8. Gier argues that the lyrics of this song reflect the “confidence and hopefulness in Americans, who will face the war with their moral fortitude.” Gier, Singing, Soldiering, and Sheet music, p.5. While the song may be pacifist, the underlying march rhythm may romanticize the new European war. At this time, no one knew about the devastating effects that were about to come.; In another article, “Masculinity, war and song in America,” Gier argues that “rhythmic markers are especially effective in shaping the discourse of these songs.” In Popular Song in the First World War: An International Perspective, p.123; Christiana Gier provides numerous in-depth musical analyses for the selections discussed in this article. For more information on formal and harmonic analysis on these pieces, refer to her book Singing, Soldiering, and Sheet Music in America during the First World War.
9. In this piece, Gier argues that the lyrics convey that a leader is in charge, someone who has the capacity to fight but chooses rather to use his power to mediate between the warring countries. Gier also offers interesting views on the intersections of gender and music in the context of World War I sheet music. In both her book and her article, “War, Anxiety, and Hope in American Sheet Music, 1914-1917,” Gier presents the tropes of the resolute Father and weeping Mother in the neutrality period. At the same time, there are other lyrics that reveal social tensions between classes. Sometime later, as the preparedness movement was gaining momentum and the country ultimately entered the war, both Father and Mother symbols become militant and these parental symbols are united in the nation’s agenda to rally young men to the Western front. Gier, Singing, Soldiering, and Sheet Music in America during the First World War, p. 3 and “War, Anxiety, and Hope in American Sheet Music, 1914-1917,” p.2;
10. Roell, p.70
11. Nicholas Tawa points out that in Tin Pan Alley song tradition, “language is kept plain, graphic, relevant and concrete. Abstract and unusual references are avoided.” Tawa, p.95 12. Gier, Singing, Soldiering, and Sheet Music in America during the First World War, p.6; Christina Gier has published articles with detailed analyses of gender in popular sheet music published during World War I. For more information on this topic, refer to her article “Gender, Politics, and the Fighting Soldier’s Song in America during World War I” and her book, Singing, Soldiering, and Sheet Music in America during the First World War; Zeiger notes that women were generally staunch pacifists and followed the ideology of “pacifist maternalism – the idea that women have an innate affinity for peace due to their capacity for giving life.” Zeiger, “She Didn’t Raise Her Boy to be a Slacker: Motherhood, Conscription, and the Culture of the First World War” p.10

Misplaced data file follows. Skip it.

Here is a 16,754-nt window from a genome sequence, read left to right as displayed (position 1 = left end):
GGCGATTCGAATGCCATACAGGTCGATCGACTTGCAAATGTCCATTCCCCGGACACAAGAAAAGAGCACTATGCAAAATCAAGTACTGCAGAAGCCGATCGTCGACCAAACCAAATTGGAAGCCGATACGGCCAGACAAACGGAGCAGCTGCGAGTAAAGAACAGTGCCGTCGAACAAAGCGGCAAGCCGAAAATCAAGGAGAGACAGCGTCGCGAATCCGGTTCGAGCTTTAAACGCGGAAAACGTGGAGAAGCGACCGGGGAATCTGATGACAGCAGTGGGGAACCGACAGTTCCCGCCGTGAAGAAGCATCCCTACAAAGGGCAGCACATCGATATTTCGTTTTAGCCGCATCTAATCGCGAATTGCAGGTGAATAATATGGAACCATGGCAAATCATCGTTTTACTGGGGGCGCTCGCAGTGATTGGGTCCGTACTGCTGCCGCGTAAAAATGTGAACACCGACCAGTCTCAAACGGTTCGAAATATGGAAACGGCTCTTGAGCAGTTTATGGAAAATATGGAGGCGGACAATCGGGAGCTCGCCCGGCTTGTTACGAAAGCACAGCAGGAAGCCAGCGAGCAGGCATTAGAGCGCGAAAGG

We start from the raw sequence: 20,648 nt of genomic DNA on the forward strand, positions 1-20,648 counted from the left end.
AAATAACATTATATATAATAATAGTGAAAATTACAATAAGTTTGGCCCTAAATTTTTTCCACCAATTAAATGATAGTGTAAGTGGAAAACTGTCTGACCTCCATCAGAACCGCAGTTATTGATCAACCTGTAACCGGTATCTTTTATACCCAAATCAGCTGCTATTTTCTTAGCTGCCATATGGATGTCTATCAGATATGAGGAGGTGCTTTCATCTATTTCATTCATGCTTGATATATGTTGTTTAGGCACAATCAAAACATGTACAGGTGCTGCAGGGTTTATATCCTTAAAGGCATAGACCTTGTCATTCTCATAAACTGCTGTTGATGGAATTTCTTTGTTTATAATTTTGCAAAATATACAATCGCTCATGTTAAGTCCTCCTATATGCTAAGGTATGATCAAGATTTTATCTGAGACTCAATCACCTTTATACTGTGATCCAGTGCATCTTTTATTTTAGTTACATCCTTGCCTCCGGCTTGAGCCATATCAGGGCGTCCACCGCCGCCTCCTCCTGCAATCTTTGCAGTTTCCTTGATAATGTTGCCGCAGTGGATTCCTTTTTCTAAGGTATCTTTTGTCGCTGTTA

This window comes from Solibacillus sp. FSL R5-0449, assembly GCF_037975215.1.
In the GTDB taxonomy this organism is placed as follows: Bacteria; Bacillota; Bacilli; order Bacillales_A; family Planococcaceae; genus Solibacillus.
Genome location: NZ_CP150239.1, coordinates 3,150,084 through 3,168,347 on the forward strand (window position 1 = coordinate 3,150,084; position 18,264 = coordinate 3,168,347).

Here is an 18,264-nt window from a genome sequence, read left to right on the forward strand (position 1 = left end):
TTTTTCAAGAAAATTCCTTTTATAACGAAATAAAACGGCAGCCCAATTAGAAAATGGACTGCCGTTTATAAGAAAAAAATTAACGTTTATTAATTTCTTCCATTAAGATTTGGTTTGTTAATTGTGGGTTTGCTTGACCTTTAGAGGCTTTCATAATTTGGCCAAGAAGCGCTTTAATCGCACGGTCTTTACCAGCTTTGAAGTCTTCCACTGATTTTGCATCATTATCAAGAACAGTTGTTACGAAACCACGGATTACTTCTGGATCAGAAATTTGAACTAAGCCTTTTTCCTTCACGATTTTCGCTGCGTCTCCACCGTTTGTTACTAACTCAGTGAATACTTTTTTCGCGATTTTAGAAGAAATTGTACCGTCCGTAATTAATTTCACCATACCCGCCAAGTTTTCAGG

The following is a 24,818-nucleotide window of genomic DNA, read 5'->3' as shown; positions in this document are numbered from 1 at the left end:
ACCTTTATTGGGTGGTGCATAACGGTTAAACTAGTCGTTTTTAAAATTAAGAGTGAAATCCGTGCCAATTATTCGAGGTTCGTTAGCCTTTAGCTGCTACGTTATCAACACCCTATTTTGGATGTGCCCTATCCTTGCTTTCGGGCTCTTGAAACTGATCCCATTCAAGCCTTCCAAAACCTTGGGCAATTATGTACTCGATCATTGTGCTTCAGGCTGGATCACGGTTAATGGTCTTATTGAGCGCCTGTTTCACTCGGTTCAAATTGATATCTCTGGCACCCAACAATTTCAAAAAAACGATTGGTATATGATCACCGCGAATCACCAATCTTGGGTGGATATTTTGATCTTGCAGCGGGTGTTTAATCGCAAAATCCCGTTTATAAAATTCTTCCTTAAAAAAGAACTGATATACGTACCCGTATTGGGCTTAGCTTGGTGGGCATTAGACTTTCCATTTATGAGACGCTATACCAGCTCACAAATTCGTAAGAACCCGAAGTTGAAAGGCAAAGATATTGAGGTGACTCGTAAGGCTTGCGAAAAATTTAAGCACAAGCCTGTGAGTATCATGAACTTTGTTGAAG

13. However, as expected, pro-war parodies immediately responded with songs like “My Mother Raised Her Boy to Be a Soldier” and “I’m Going to Raise My Boy to be a Soldier (and a Credit to the U.S.A.)”
14.It is important to note that this was a time before women could vote.
15. Wells, p.137
16. “Tulip and Rose” was included in the first publication of the songbook Songs of the Soldiers and Sailors (1917) as song 35. However, it was removed in the second publication of the song book the following year. It is interesting to consider what led the song to be removed. Given the sentimental lyrics of this piece, one may argue that “Tulip and Rose” was removed to make way for more pro-war songs.
17. In her article “From tulips and curls to donuts and jazz,” Wells argues that when new militarized opportunities became available to women as part of the war effort, songs written for and by women increasingly became more actively supportive towards the soldiers. Women did not waste time to volunteer, entertain, or join the reserve military forces. Even before America declared war, the Naval Reserve Force opened its doors to women on March 1917 and already had 200 “yeomanettes” by the next month.
18. Zieger, p.20
19. Gier suggests that this poster carries undertones of Marian symbolism that greatly resounded especially with Bostonians because of the city’s major Catholic population. Gier, Singing, Soldiering, and Sheet Music in America during the First World War, p. 11
20. Gier argues that the lyrics to “On to Plattsburgh” were to emphasize what soldier’s duty was to his country. The song also imagined what training camps would look like even though it would take a year later for the government to actually set up training camps. Gier Singing, Soldiering, p. 17;
21. Watkins, p. 253
22. “Shall Militarism Devour the Farm?” Commoner 16 (Jan 1916): 3 23. While pacifism before 1915 was strongly anti-war and anti-preparedness, pacifism after 1915 advocated good military training, but still keeping a no boots on the ground policy to keep peace. Wilson, a strong pacifist, even requested Congress to pass the Naval Act of 1916 (August 1916) in order to bolster America’s naval power capable of matching any foreign rival.; While Germany had signed the Sussex pledge on May 4, 1916, promising not to attack passenger and merchant vessels, Germany still continued to sink U.S. boats selling supplies to Britain and France in an attempt to defeat the Allied Forces before the U.S. could enter the war. The U.S. was politically neutral but by 1916 the country had taken sides economically. The new form of pacifism in 1916 was a display of capability rather than a show of force. 24. Gier, Singing and Soldiering, p. 22